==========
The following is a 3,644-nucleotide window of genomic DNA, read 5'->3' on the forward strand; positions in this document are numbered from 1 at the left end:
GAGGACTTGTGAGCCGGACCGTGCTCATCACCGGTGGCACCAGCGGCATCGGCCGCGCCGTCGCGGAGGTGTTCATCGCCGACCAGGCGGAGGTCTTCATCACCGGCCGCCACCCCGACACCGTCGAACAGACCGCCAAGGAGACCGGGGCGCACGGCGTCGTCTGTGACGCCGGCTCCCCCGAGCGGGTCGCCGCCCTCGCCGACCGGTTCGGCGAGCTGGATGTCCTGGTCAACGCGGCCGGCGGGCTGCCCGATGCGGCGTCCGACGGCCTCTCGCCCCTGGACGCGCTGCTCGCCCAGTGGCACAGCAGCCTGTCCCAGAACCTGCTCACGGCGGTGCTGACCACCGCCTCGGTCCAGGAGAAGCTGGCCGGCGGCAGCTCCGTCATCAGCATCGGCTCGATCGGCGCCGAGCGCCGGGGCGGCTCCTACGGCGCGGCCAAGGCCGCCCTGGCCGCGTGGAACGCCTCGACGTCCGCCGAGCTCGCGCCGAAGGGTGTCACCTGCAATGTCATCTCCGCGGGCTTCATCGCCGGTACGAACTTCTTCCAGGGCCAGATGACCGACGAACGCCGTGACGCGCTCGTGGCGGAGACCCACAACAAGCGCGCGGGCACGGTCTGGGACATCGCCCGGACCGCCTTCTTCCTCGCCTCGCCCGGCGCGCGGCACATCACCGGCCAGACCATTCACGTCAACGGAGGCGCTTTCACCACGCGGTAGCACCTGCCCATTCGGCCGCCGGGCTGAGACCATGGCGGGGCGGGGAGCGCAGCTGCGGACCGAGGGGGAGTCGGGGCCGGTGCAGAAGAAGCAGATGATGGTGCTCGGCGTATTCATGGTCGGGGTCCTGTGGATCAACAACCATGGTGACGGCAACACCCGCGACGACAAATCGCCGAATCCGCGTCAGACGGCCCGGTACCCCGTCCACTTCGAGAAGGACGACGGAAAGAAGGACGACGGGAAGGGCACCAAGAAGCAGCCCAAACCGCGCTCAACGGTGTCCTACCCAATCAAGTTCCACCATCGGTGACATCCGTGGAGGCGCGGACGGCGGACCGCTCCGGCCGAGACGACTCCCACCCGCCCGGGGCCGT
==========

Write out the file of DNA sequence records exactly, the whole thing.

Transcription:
The following is a 3,644-nucleotide window of genomic DNA, read 5'->3' on the forward strand; positions in this document are numbered from 1 at the left end:
GAGGACTTGTGAGCCGGACCGTGCTCATCACCGGTGGCACCAGCGGCATCGGCCGCGCCGTCGCGGAGGTGTTCATCGCCGACCAGGCGGAGGTCTTCATCACCGGCCGCCACCCCGACACCGTCGAACAGACCGCCAAGGAGACCGGGGCGCACGGCGTCGTCTGTGACGCCGGCTCCCCCGAGCGGGTCGCCGCCCTCGCCGACCGGTTCGGCGAGCTGGATGTCCTGGTCAACGCGGCCGGCGGGCTGCCCGATGCGGCGTCCGACGGCCTCTCGCCCCTGGACGCGCTGCTCGCCCAGTGGCACAGCAGCCTGTCCCAGAACCTGCTCACGGCGGTGCTGACCACCGCCTCGGTCCAGGAGAAGCTGGCCGGCGGCAGCTCCGTCATCAGCATCGGCTCGATCGGCGCCGAGCGCCGGGGCGGCTCCTACGGCGCGGCCAAGGCCGCCCTGGCCGCGTGGAACGCCTCGACGTCCGCCGAGCTCGCGCCGAAGGGTGTCACCTGCAATGTCATCTCCGCGGGCTTCATCGCCGGTACGAACTTCTTCCAGGGCCAGATGACCGACGAACGCCGTGACGCGCTCGTGGCGGAGACCCACAACAAGCGCGCGGGCACGGTCTGGGACATCGCCCGGACCGCCTTCTTCCTCGCCTCGCCCGGCGCGCGGCACATCACCGGCCAGACCATTCACGTCAACGGAGGCGCTTTCACCACGCGGTAGCACCTGCCCATTCGGCCGCCGGGCTGAGACCATGGCGGGGCGGGGAGCGCAGCTGCGGACCGAGGGGGAGTCGGGGCCGGTGCAGAAGAAGCAGATGATGGTGCTCGGCGTATTCATGGTCGGGGTCCTGTGGATCAACAACCATGGTGACGGCAACACCCGCGACGACAAATCGCCGAATCCGCGTCAGACGGCCCGGTACCCCGTCCACTTCGAGAAGGACGACGGAAAGAAGGACGACGGGAAGGGCACCAAGAAGCAGCCCAAACCGCGCTCAACGGTGTCCTACCCAATCAAGTTCCACCATCGGTGACATCCGTGGAGGCGCGGACGGCGGACCGCTCCGGCCGAGACGACTCCCACCCGCCCGGGGCCGT